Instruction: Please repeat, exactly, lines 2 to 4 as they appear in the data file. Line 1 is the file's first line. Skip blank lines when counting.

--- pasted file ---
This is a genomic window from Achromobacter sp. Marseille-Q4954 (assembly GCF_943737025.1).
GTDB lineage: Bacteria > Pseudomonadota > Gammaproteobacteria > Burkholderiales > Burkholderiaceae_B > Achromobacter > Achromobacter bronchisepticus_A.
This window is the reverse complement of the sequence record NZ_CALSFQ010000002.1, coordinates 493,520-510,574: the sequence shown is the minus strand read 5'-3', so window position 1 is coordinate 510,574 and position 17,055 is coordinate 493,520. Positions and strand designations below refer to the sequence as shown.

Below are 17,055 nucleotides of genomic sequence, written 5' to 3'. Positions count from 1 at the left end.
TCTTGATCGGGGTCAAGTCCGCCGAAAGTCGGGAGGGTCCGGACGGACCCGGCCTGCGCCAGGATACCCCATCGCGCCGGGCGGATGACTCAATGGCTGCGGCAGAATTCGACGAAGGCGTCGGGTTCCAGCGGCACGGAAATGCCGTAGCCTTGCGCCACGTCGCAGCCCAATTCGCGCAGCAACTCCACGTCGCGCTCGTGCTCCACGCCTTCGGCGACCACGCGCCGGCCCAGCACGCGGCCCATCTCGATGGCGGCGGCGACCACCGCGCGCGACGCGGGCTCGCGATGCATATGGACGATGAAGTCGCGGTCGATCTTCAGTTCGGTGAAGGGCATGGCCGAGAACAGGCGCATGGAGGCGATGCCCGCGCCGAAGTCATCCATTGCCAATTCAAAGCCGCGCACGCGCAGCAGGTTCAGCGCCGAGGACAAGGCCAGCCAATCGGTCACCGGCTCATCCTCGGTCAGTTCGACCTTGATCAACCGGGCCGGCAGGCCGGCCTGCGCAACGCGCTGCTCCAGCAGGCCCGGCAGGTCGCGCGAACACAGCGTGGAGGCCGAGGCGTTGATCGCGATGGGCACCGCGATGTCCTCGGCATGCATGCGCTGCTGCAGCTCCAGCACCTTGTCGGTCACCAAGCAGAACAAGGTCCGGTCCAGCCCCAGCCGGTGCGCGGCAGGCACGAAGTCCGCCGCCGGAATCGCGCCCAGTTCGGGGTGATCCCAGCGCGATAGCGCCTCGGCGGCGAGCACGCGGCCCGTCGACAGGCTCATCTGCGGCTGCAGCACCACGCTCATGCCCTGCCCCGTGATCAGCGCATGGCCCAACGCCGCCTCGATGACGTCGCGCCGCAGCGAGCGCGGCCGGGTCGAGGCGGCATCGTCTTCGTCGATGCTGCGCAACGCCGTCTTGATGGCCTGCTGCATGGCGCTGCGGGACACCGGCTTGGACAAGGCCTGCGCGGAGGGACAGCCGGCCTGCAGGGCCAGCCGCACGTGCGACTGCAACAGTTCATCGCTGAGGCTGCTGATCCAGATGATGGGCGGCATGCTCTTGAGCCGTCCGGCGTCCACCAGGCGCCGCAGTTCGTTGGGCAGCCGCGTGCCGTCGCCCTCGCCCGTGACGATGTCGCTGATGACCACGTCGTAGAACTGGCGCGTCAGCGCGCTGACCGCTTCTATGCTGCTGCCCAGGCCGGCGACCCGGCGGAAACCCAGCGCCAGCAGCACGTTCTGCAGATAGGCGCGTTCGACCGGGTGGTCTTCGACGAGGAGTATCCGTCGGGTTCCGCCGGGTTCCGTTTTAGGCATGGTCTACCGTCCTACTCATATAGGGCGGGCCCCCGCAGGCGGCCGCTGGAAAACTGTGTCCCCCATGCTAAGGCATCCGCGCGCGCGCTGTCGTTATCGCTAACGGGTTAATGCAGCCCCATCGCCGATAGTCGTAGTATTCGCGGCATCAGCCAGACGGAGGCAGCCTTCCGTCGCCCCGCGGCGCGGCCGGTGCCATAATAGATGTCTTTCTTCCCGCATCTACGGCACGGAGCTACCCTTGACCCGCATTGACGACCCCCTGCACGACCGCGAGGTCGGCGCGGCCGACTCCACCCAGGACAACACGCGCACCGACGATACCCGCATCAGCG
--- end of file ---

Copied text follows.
GTDB lineage: Bacteria > Pseudomonadota > Gammaproteobacteria > Burkholderiales > Burkholderiaceae_B > Achromobacter > Achromobacter bronchisepticus_A.
This window is the reverse complement of the sequence record NZ_CALSFQ010000002.1, coordinates 493,520-510,574: the sequence shown is the minus strand read 5'-3', so window position 1 is coordinate 510,574 and position 17,055 is coordinate 493,520. Positions and strand designations below refer to the sequence as shown.

Below are 17,055 nucleotides of genomic sequence, written 5' to 3'. Positions count from 1 at the left end.